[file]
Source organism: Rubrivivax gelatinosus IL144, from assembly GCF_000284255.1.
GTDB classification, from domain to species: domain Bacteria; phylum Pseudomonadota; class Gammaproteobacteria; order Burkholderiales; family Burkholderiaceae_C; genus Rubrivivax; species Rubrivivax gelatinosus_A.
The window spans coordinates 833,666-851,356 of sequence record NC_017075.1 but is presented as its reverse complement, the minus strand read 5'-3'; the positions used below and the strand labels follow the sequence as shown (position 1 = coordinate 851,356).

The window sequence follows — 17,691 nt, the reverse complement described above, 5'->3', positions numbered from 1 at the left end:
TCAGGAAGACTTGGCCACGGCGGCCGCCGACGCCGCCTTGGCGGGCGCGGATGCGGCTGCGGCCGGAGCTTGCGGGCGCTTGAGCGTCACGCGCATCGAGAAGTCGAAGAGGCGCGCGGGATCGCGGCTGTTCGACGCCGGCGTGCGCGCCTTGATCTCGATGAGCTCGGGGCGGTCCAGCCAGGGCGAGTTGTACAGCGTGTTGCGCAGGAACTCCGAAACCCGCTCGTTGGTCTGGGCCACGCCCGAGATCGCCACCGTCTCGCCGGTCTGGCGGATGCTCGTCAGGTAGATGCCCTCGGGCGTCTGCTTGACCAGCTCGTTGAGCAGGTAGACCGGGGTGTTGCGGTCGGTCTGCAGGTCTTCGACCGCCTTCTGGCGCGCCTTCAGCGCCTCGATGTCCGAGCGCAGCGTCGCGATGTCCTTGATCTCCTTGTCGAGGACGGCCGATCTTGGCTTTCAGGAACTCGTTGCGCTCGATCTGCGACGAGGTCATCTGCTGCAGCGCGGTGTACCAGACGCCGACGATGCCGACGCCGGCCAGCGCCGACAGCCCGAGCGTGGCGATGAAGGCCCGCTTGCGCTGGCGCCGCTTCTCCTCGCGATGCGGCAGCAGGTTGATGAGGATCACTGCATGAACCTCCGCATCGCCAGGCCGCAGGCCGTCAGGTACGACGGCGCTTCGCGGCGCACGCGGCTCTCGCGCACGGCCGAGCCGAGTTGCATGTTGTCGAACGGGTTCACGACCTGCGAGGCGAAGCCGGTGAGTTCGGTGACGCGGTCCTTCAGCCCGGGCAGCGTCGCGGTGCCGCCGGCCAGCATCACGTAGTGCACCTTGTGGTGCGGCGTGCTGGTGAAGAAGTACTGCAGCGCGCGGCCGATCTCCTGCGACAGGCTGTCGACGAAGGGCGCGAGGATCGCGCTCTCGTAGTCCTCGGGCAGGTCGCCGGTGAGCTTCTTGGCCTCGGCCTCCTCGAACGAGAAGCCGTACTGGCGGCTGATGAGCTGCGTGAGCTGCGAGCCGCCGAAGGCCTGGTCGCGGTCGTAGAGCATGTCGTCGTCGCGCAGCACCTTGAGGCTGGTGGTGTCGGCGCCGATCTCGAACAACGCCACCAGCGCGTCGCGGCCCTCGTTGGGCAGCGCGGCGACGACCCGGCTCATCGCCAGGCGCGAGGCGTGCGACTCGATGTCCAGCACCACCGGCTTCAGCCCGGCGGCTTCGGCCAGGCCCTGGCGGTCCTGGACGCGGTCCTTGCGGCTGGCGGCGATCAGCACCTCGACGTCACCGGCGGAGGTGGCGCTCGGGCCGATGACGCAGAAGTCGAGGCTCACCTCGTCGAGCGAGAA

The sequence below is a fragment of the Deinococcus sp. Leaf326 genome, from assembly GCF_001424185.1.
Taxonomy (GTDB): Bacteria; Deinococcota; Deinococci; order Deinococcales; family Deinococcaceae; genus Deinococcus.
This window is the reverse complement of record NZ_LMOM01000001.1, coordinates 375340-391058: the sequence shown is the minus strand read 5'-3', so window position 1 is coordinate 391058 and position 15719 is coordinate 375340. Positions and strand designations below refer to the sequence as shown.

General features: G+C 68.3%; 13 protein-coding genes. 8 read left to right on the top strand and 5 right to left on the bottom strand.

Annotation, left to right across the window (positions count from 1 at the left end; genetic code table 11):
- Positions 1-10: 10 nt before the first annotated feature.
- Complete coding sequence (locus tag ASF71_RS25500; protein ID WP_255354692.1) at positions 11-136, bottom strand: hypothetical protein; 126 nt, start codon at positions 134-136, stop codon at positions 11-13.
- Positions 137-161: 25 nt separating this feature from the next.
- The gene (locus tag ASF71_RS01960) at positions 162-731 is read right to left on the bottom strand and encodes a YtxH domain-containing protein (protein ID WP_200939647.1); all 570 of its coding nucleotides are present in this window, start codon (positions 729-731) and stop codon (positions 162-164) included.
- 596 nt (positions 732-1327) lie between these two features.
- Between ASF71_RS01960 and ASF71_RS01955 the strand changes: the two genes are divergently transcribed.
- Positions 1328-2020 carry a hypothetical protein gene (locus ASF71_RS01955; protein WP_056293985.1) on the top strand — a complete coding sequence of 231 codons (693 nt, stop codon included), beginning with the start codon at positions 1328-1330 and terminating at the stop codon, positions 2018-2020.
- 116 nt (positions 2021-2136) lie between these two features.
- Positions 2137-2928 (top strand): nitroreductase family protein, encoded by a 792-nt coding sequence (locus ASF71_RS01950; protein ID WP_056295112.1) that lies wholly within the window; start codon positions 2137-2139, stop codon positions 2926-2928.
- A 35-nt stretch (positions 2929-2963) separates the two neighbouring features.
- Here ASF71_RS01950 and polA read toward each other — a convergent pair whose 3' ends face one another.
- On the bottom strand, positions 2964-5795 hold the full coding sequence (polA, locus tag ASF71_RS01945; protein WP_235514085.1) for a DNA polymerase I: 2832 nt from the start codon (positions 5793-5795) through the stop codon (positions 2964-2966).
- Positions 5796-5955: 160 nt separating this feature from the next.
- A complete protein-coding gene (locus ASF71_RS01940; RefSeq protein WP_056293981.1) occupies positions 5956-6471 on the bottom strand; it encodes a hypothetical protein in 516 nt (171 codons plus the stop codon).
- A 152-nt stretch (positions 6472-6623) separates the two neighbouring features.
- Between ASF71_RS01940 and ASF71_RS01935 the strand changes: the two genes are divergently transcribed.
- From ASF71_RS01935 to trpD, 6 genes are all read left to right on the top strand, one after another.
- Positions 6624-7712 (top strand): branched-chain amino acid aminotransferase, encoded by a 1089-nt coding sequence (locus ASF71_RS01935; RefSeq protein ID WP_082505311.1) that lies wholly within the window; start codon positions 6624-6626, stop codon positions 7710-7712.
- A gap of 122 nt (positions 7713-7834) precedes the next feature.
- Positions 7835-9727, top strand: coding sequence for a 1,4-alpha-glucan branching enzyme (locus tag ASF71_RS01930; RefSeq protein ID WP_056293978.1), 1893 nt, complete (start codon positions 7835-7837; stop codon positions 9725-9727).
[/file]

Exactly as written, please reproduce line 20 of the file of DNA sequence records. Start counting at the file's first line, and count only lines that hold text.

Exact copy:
- A 35-nt stretch (positions 2929-2963) separates the two neighbouring features.